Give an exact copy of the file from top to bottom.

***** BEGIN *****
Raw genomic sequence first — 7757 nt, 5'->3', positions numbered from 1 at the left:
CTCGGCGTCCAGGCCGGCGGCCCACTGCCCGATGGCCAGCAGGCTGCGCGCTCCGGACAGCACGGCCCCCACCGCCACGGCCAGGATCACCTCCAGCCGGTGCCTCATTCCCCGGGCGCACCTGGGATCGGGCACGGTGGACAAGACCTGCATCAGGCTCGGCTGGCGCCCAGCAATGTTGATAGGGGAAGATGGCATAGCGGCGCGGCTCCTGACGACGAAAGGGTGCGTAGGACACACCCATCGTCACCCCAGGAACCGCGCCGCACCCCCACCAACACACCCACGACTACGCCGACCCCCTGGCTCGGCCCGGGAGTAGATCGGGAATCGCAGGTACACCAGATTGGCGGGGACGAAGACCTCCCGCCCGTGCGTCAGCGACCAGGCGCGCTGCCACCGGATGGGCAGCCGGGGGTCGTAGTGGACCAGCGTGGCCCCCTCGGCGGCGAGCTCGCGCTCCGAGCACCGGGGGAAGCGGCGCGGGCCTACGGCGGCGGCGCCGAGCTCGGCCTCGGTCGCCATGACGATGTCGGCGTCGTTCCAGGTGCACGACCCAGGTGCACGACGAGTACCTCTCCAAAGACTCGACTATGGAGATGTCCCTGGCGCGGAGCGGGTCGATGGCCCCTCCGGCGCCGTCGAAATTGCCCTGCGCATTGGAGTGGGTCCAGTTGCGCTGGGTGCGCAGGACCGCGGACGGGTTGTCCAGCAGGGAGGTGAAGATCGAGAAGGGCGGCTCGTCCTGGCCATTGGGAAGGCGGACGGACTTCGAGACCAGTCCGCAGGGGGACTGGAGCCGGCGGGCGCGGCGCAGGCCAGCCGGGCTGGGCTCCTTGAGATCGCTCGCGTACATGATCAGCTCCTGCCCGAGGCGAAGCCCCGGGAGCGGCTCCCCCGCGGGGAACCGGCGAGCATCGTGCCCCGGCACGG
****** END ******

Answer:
Raw genomic sequence first — 7757 nt, 5'->3', positions numbered from 1 at the left:
CTCGGCGTCCAGGCCGGCGGCCCACTGCCCGATGGCCAGCAGGCTGCGCGCTCCGGACAGCACGGCCCCCACCGCCACGGCCAGGATCACCTCCAGCCGGTGCCTCATTCCCCGGGCGCACCTGGGATCGGGCACGGTGGACAAGACCTGCATCAGGCTCGGCTGGCGCCCAGCAATGTTGATAGGGGAAGATGGCATAGCGGCGCGGCTCCTGACGACGAAAGGGTGCGTAGGACACACCCATCGTCACCCCAGGAACCGCGCCGCACCCCCACCAACACACCCACGACTACGCCGACCCCCTGGCTCGGCCCGGGAGTAGATCGGGAATCGCAGGTACACCAGATTGGCGGGGACGAAGACCTCCCGCCCGTGCGTCAGCGACCAGGCGCGCTGCCACCGGATGGGCAGCCGGGGGTCGTAGTGGACCAGCGTGGCCCCCTCGGCGGCGAGCTCGCGCTCCGAGCACCGGGGGAAGCGGCGCGGGCCTACGGCGGCGGCGCCGAGCTCGGCCTCGGTCGCCATGACGATGTCGGCGTCGTTCCAGGTGCACGACCCAGGTGCACGACGAGTACCTCTCCAAAGACTCGACTATGGAGATGTCCCTGGCGCGGAGCGGGTCGATGGCCCCTCCGGCGCCGTCGAAATTGCCCTGCGCATTGGAGTGGGTCCAGTTGCGCTGGGTGCGCAGGACCGCGGACGGGTTGTCCAGCAGGGAGGTGAAGATCGAGAAGGGCGGCTCGTCCTGGCCATTGGGAAGGCGGACGGACTTCGAGACCAGTCCGCAGGGGGACTGGAGCCGGCGGGCGCGGCGCAGGCCAGCCGGGCTGGGCTCCTTGAGATCGCTCGCGTACATGATCAGCTCCTGCCCGAGGCGAAGCCCCGGGAGCGGCTCCCCCGCGGGGAACCGGCGAGCATCGTGCCCCGGCACGG